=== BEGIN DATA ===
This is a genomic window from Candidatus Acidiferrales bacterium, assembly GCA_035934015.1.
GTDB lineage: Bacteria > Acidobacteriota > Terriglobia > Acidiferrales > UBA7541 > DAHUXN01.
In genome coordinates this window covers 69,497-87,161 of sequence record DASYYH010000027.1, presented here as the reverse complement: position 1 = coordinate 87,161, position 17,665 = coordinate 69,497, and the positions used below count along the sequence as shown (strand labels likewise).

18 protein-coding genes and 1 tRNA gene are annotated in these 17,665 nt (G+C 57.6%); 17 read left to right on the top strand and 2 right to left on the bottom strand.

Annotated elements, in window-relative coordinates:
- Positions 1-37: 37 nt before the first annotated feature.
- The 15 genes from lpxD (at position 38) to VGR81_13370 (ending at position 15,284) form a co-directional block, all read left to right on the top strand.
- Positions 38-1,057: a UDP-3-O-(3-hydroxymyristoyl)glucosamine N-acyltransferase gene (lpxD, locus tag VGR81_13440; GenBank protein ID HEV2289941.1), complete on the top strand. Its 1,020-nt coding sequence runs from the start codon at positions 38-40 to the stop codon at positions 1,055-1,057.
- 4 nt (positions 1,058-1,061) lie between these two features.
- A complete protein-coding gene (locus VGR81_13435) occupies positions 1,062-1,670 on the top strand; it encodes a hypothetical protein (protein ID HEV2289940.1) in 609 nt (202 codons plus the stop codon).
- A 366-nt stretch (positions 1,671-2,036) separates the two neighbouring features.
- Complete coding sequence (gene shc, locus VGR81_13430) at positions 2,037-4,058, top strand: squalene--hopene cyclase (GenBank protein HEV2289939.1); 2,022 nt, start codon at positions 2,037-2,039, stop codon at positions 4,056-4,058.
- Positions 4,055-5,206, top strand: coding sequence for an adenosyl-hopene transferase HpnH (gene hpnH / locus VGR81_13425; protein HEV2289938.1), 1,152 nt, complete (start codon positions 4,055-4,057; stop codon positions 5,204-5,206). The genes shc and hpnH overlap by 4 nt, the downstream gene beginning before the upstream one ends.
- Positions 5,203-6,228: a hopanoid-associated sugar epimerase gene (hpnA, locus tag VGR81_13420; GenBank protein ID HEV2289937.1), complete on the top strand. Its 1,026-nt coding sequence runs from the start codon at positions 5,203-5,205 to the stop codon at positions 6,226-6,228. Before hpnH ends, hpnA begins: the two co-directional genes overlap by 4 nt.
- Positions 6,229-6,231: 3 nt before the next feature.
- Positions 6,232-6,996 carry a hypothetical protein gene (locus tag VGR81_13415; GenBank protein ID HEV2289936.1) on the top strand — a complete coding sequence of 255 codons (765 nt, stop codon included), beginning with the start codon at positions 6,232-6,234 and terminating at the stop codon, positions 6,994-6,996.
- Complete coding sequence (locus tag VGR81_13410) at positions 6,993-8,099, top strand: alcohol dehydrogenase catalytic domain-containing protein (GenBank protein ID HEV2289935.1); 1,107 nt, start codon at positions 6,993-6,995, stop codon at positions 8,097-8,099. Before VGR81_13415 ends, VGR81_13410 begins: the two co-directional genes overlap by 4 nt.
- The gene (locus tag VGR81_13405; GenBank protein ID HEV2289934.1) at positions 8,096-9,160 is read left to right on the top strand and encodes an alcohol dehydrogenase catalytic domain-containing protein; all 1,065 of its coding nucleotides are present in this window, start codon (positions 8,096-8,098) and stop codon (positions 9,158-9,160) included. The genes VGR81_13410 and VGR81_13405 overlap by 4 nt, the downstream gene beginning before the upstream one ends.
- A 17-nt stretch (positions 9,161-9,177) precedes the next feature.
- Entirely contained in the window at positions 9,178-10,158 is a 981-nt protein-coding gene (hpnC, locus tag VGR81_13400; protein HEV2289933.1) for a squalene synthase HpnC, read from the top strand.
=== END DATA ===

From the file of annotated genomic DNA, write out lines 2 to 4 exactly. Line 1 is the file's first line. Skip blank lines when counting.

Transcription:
GTDB lineage: Bacteria > Acidobacteriota > Terriglobia > Acidiferrales > UBA7541 > DAHUXN01.
In genome coordinates this window covers 69,497-87,161 of sequence record DASYYH010000027.1, presented here as the reverse complement: position 1 = coordinate 87,161, position 17,665 = coordinate 69,497, and the positions used below count along the sequence as shown (strand labels likewise).

18 protein-coding genes and 1 tRNA gene are annotated in these 17,665 nt (G+C 57.6%); 17 read left to right on the top strand and 2 right to left on the bottom strand.